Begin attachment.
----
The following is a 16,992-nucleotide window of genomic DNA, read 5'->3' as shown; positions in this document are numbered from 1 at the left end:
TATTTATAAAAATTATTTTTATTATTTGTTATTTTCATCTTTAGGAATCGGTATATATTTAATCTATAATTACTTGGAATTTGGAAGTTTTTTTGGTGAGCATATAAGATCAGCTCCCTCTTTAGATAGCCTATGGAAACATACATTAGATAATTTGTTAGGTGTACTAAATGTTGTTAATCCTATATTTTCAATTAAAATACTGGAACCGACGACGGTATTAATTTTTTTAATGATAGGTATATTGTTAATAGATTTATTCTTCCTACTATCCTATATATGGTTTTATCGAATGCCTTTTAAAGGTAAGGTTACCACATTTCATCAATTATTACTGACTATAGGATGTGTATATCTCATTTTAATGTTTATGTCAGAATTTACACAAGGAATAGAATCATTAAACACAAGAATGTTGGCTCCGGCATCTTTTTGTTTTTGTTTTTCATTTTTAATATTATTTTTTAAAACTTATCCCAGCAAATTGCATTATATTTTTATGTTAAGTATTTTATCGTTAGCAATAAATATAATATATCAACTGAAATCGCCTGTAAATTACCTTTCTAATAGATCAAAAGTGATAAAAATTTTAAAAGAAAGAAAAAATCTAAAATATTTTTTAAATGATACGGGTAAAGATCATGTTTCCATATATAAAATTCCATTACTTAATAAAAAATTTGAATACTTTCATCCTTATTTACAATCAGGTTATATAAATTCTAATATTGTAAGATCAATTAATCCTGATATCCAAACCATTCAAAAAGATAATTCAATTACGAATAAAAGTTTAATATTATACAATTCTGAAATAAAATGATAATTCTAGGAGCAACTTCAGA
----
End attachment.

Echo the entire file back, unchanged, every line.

The following is a 16,992-nucleotide window of genomic DNA, read 5'->3' as shown; positions in this document are numbered from 1 at the left end:
TATTTATAAAAATTATTTTTATTATTTGTTATTTTCATCTTTAGGAATCGGTATATATTTAATCTATAATTACTTGGAATTTGGAAGTTTTTTTGGTGAGCATATAAGATCAGCTCCCTCTTTAGATAGCCTATGGAAACATACATTAGATAATTTGTTAGGTGTACTAAATGTTGTTAATCCTATATTTTCAATTAAAATACTGGAACCGACGACGGTATTAATTTTTTTAATGATAGGTATATTGTTAATAGATTTATTCTTCCTACTATCCTATATATGGTTTTATCGAATGCCTTTTAAAGGTAAGGTTACCACATTTCATCAATTATTACTGACTATAGGATGTGTATATCTCATTTTAATGTTTATGTCAGAATTTACACAAGGAATAGAATCATTAAACACAAGAATGTTGGCTCCGGCATCTTTTTGTTTTTGTTTTTCATTTTTAATATTATTTTTTAAAACTTATCCCAGCAAATTGCATTATATTTTTATGTTAAGTATTTTATCGTTAGCAATAAATATAATATATCAACTGAAATCGCCTGTAAATTACCTTTCTAATAGATCAAAAGTGATAAAAATTTTAAAAGAAAGAAAAAATCTAAAATATTTTTTAAATGATACGGGTAAAGATCATGTTTCCATATATAAAATTCCATTACTTAATAAAAAATTTGAATACTTTCATCCTTATTTACAATCAGGTTATATAAATTCTAATATTGTAAGATCAATTAATCCTGATATCCAAACCATTCAAAAAGATAATTCAATTACGAATAAAAGTTTAATATTATACAATTCTGAAATAAAATGATAATTCTAGGAGCAACTTCAGA